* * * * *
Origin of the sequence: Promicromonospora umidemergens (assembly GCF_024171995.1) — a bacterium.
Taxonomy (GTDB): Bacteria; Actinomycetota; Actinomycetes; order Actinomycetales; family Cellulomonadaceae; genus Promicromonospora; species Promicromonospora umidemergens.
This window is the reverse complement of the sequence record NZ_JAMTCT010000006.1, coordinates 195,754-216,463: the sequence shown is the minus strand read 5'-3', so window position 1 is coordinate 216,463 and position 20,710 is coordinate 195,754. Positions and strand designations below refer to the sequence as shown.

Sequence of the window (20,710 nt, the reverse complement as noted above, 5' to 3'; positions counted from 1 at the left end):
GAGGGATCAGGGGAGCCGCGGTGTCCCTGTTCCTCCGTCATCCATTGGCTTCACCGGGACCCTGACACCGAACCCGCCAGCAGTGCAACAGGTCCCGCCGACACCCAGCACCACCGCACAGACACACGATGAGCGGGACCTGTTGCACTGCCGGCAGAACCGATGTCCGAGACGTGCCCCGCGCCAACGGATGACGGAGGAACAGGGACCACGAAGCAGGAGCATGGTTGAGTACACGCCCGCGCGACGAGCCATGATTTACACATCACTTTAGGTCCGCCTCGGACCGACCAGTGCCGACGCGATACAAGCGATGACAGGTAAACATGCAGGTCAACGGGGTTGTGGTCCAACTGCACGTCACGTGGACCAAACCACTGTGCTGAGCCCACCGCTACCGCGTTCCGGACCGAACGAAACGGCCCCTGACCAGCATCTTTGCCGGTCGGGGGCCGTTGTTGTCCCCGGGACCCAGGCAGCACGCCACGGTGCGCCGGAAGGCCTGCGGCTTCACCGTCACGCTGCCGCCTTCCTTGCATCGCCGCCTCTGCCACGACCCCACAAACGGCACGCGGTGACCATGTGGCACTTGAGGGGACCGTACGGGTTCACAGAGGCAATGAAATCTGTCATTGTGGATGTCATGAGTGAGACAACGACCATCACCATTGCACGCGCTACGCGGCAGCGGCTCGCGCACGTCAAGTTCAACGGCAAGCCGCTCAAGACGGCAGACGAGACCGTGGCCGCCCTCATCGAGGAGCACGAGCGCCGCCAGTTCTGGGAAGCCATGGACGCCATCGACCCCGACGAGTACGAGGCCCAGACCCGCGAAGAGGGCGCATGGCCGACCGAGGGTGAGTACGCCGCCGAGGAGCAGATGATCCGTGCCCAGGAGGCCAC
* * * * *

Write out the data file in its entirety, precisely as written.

Origin of the sequence: Promicromonospora umidemergens (assembly GCF_024171995.1) — a bacterium.
Taxonomy (GTDB): Bacteria; Actinomycetota; Actinomycetes; order Actinomycetales; family Cellulomonadaceae; genus Promicromonospora; species Promicromonospora umidemergens.
This window is the reverse complement of the sequence record NZ_JAMTCT010000006.1, coordinates 195,754-216,463: the sequence shown is the minus strand read 5'-3', so window position 1 is coordinate 216,463 and position 20,710 is coordinate 195,754. Positions and strand designations below refer to the sequence as shown.

Sequence of the window (20,710 nt, the reverse complement as noted above, 5' to 3'; positions counted from 1 at the left end):
GAGGGATCAGGGGAGCCGCGGTGTCCCTGTTCCTCCGTCATCCATTGGCTTCACCGGGACCCTGACACCGAACCCGCCAGCAGTGCAACAGGTCCCGCCGACACCCAGCACCACCGCACAGACACACGATGAGCGGGACCTGTTGCACTGCCGGCAGAACCGATGTCCGAGACGTGCCCCGCGCCAACGGATGACGGAGGAACAGGGACCACGAAGCAGGAGCATGGTTGAGTACACGCCCGCGCGACGAGCCATGATTTACACATCACTTTAGGTCCGCCTCGGACCGACCAGTGCCGACGCGATACAAGCGATGACAGGTAAACATGCAGGTCAACGGGGTTGTGGTCCAACTGCACGTCACGTGGACCAAACCACTGTGCTGAGCCCACCGCTACCGCGTTCCGGACCGAACGAAACGGCCCCTGACCAGCATCTTTGCCGGTCGGGGGCCGTTGTTGTCCCCGGGACCCAGGCAGCACGCCACGGTGCGCCGGAAGGCCTGCGGCTTCACCGTCACGCTGCCGCCTTCCTTGCATCGCCGCCTCTGCCACGACCCCACAAACGGCACGCGGTGACCATGTGGCACTTGAGGGGACCGTACGGGTTCACAGAGGCAATGAAATCTGTCATTGTGGATGTCATGAGTGAGACAACGACCATCACCATTGCACGCGCTACGCGGCAGCGGCTCGCGCACGTCAAGTTCAACGGCAAGCCGCTCAAGACGGCAGACGAGACCGTGGCCGCCCTCATCGAGGAGCACGAGCGCCGCCAGTTCTGGGAAGCCATGGACGCCATCGACCCCGACGAGTACGAGGCCCAGACCCGCGAAGAGGGCGCATGGCCGACCGAGGGTGAGTACGCCGCCGAGGAGCAGATGATCCGTGCCCAGGAGGCCAC